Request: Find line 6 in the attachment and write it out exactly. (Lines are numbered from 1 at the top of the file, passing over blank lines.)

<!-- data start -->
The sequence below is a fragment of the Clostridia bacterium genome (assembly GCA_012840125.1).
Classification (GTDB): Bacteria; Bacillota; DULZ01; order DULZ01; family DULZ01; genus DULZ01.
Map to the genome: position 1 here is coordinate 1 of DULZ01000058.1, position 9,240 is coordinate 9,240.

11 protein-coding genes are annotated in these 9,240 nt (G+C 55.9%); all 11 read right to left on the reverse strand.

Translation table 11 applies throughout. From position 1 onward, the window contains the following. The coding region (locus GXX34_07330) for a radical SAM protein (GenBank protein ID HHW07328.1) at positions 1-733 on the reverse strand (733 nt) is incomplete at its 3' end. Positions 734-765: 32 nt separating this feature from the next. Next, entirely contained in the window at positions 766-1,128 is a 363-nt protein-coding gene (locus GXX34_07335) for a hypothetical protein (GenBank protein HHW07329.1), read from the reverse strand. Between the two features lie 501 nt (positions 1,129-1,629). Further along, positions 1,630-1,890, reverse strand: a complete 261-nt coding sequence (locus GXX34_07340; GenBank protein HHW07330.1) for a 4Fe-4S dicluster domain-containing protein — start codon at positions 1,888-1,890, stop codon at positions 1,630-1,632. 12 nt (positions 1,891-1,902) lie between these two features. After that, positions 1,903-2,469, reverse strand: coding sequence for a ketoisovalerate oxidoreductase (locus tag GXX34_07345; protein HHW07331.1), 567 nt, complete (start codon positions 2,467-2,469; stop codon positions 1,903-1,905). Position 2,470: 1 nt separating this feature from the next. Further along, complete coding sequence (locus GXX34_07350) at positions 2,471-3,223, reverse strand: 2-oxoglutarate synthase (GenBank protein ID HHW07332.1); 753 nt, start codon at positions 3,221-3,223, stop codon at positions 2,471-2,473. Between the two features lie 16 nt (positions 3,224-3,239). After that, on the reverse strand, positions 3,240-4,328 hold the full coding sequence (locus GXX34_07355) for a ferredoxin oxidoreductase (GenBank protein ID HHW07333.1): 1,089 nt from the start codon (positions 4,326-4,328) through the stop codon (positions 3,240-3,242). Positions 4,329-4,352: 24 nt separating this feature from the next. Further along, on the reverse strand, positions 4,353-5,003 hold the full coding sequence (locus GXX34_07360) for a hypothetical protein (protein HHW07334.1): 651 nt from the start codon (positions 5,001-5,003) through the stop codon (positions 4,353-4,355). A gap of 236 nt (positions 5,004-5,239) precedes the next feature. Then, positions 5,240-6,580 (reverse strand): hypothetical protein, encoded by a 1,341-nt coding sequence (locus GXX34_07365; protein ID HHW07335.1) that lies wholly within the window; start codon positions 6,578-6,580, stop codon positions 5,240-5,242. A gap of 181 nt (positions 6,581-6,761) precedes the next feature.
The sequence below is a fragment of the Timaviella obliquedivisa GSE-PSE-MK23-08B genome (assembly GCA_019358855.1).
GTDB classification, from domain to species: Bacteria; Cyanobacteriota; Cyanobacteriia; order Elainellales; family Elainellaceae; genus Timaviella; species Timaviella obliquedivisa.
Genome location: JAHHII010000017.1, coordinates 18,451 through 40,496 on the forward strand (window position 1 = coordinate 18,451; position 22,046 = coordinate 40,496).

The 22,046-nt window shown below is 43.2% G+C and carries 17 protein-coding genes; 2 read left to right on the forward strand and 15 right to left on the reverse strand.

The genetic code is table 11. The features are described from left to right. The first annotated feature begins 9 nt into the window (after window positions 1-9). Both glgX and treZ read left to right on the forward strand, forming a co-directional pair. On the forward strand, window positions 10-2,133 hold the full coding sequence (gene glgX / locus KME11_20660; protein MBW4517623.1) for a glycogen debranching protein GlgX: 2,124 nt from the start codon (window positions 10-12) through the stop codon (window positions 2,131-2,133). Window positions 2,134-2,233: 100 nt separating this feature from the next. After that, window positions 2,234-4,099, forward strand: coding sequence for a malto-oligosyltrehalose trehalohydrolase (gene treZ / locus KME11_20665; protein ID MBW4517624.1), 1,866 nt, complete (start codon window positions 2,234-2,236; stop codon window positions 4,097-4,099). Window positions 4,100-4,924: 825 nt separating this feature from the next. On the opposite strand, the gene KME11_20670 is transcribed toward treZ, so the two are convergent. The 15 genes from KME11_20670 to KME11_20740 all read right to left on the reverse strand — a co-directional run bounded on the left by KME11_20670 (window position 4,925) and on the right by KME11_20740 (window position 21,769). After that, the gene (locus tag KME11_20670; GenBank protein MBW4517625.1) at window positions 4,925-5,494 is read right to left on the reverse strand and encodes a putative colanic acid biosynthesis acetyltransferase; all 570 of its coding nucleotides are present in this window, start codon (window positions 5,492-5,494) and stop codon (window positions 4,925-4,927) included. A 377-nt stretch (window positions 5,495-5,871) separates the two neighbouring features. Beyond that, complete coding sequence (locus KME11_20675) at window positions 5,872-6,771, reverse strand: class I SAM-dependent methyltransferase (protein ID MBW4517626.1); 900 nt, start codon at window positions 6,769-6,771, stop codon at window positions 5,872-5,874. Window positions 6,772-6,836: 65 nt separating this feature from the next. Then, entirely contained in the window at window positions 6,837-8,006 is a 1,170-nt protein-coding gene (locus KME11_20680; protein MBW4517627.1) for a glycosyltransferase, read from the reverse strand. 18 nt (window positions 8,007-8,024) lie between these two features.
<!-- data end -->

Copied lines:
The sequence below is a fragment of the Timaviella obliquedivisa GSE-PSE-MK23-08B genome (assembly GCA_019358855.1).